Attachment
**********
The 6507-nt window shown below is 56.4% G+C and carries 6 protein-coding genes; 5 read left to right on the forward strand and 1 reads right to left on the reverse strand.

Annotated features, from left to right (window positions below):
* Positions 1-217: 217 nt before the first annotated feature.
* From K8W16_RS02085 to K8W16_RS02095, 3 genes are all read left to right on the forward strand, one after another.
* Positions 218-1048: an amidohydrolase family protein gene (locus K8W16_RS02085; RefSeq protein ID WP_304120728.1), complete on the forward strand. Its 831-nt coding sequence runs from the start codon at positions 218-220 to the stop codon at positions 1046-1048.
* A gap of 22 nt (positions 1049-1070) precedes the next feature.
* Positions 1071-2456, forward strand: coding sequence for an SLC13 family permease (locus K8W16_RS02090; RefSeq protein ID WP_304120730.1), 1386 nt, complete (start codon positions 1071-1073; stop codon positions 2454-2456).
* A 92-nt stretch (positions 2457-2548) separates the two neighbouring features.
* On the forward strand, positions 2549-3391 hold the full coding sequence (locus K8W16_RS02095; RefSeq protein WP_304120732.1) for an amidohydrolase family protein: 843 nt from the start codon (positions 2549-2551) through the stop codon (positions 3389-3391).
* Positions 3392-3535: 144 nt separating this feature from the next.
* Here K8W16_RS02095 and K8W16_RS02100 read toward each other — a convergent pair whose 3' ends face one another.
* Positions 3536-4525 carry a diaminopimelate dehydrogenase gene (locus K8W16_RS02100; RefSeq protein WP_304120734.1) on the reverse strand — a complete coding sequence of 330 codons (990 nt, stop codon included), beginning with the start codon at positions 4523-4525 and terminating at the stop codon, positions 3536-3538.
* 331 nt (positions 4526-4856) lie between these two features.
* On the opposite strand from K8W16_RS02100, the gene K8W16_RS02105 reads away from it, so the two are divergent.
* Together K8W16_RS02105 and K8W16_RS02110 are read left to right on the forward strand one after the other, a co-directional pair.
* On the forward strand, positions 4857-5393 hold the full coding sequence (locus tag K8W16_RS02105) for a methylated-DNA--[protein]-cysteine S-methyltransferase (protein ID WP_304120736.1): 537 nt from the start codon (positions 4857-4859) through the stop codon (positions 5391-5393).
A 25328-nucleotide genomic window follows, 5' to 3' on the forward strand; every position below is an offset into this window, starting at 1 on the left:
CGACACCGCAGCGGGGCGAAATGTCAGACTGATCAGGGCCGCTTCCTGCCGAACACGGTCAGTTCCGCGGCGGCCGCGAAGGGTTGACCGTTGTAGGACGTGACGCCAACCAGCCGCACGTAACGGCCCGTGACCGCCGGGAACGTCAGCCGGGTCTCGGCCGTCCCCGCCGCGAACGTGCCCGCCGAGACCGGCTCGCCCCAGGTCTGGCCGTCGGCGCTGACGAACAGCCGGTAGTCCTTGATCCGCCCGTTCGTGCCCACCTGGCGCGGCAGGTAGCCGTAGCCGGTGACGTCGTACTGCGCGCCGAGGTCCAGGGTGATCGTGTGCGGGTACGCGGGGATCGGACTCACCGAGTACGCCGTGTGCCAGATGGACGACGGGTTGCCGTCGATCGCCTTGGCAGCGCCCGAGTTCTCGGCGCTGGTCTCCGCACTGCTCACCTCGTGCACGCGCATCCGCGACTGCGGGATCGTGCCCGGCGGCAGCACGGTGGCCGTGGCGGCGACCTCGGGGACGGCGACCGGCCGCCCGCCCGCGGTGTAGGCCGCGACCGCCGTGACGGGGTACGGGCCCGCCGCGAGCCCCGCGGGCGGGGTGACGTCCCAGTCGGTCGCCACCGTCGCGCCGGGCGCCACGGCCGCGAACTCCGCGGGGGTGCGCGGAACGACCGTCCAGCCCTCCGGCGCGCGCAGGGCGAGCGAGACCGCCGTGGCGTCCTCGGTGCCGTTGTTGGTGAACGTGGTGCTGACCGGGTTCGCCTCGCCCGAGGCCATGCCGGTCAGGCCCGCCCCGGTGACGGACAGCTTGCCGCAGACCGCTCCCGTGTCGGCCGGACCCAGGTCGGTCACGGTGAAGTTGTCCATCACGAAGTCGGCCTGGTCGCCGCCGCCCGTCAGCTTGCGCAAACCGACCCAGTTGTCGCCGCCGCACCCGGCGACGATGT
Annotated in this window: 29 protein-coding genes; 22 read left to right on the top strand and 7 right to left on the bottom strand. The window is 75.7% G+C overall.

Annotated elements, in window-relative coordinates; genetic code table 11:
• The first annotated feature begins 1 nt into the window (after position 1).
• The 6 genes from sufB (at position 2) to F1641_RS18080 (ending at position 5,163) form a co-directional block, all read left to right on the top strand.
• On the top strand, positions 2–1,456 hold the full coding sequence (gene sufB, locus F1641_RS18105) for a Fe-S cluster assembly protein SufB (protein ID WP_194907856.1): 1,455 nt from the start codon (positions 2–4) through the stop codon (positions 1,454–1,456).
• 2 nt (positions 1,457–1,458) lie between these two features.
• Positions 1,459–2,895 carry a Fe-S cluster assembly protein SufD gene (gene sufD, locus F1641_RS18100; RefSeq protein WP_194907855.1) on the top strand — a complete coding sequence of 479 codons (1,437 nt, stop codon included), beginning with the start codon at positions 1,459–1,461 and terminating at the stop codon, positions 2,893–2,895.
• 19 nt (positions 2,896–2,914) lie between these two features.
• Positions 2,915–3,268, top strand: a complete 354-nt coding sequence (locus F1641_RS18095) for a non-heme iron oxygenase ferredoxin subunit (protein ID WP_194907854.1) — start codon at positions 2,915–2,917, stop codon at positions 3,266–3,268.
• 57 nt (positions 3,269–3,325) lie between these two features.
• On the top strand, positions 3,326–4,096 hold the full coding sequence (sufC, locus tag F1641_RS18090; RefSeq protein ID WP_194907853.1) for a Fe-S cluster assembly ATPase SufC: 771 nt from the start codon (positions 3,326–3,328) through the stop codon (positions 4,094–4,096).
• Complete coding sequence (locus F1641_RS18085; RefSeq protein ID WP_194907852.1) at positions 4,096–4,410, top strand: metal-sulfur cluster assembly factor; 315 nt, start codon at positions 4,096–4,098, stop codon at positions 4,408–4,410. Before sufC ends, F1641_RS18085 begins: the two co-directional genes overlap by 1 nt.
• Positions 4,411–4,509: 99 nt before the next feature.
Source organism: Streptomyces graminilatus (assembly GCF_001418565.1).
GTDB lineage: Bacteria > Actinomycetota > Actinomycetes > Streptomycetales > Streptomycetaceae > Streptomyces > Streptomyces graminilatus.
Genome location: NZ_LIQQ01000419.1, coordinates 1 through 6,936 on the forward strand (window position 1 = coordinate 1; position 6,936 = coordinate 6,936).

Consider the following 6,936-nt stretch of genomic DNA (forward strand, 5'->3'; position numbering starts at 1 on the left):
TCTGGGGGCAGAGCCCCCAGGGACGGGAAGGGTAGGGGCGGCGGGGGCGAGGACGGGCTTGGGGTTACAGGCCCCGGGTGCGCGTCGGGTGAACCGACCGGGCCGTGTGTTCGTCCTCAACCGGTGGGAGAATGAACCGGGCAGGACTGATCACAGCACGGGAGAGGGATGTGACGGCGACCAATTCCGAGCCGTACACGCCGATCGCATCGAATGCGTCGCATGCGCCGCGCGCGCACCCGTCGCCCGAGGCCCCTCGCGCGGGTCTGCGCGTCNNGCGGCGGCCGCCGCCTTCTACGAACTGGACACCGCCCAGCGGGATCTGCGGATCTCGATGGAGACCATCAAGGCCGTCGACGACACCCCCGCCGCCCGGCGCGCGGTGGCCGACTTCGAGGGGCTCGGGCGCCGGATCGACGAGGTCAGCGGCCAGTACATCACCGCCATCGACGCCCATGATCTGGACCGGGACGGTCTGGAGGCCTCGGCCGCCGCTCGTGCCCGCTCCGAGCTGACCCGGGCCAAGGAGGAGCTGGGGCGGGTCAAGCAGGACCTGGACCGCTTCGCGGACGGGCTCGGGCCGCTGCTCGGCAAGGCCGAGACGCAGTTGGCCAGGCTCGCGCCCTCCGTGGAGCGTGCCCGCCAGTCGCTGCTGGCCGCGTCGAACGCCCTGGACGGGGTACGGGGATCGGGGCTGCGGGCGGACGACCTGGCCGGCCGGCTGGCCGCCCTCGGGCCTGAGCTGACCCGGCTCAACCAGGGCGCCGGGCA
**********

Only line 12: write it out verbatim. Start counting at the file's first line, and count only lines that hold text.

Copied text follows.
* Positions 3536-4525 carry a diaminopimelate dehydrogenase gene (locus K8W16_RS02100; RefSeq protein WP_304120734.1) on the reverse strand — a complete coding sequence of 330 codons (990 nt, stop codon included), beginning with the start codon at positions 4523-4525 and terminating at the stop codon, positions 3536-3538.